The African business landscape is evolving at a rapid pace. Africa has always been a mobile centric hub, and with operators about to launch $30 smartphone handsets, the perfect storm is rapidly approaching.
According to the latest Ericsson Mobility Report, African Smartphone penetration will be sitting at 70% by 2020. This increased accessibility to intelligent devices will mean that marketers will need to build integrated campaigns with mobile as a channel in mind.
Moreover, social media has changed the fundamentals of doing business in Africa. Not only has it connected business owners directly to consumers, but it has democratized information and news as well as personalized messaging. Consumers are now looking for direct engagement with brands and instant gratification.
Now is the time for Africa to seize the opportunities presented by mobile as a channel as well as social media like Twitter to cultivate innovation and growth. In Africa, businesses recognize the possibilities of Twitter, to not only build relationships with customers and influence their decisions, but also to reach them directly through the growing mobile imperative. According to a Nielsen report, more than 45% of African Twitter users find Twitter helpful to stay up to date with a brand, whilst over 60% of African Twitter users are discovering new brands through Twitter.
The uptake of advertising on Twitter in Africa has been far reaching. On average globally, Twitter’s engagement rates on Promoted Tweets fall between 1-3%. Africa is beating this average across all markets and the uptake of Twitter Ads is highest in South Africa, Tanzania and Kenya.
But what differentiates Twitter? Firstly, the reach of Twitter Ads is organic in nature. In other words, any Promoted Tweet that is further Retweeted or shared organically, is not paid for and can grow exponentially. The key is to stick to the rule of thumb of content is king. Secondly, SMBs can reach over 200 countries and territories through the recent expansion of the Twitter Self-Service Ads platform. This translates to broader target audience reach and further expansion prospects. This is also exciting news for Africa’s burgeoning mobile market.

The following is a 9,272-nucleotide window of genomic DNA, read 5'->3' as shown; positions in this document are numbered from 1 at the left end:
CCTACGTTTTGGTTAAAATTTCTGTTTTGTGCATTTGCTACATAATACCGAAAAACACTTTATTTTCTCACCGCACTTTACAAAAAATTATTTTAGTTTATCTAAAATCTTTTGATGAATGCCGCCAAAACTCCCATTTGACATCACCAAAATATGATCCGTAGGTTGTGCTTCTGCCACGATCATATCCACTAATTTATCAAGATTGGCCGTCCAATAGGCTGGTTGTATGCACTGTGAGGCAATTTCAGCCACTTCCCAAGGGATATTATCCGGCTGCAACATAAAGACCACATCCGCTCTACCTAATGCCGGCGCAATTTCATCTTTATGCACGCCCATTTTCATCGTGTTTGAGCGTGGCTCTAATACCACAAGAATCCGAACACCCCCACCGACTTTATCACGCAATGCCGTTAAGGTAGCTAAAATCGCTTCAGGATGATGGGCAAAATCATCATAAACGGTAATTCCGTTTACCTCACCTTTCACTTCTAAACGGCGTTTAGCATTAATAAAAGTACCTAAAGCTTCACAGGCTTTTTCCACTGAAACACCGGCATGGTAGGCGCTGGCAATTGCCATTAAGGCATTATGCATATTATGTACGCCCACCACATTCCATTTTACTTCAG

A good example of a brand that has achieved great success in Africa is Airtel. Their tactic of using localized content and providing regular product updates has allowed them to penetrate a variety of African countries. Engagement with followers is also integral in Africa. Aromat Kenya effectively engages with followers in a visual and participative manner.
Success in the use of social media in Africa is evident in the way African businesses are using Retweets and hashtags. There is however still huge potential for African brands to invest in original content and a develop a unique identity.
With the African growth potential for business reaching a tangible peak, businesses wishing to reach consumers are looking to Twitter as a marketing tool as they venture into the unknown and engage in mobile space. The traditional carrot and stick approach no longer works and direct engagement with humanized content is the key in reaching today’s social savvy audiences. Brands are ultimately building their identity and individual voice on Twitter and developing a long term relationship with their followers.
Sean Riley, CEO of Ad:Dynamo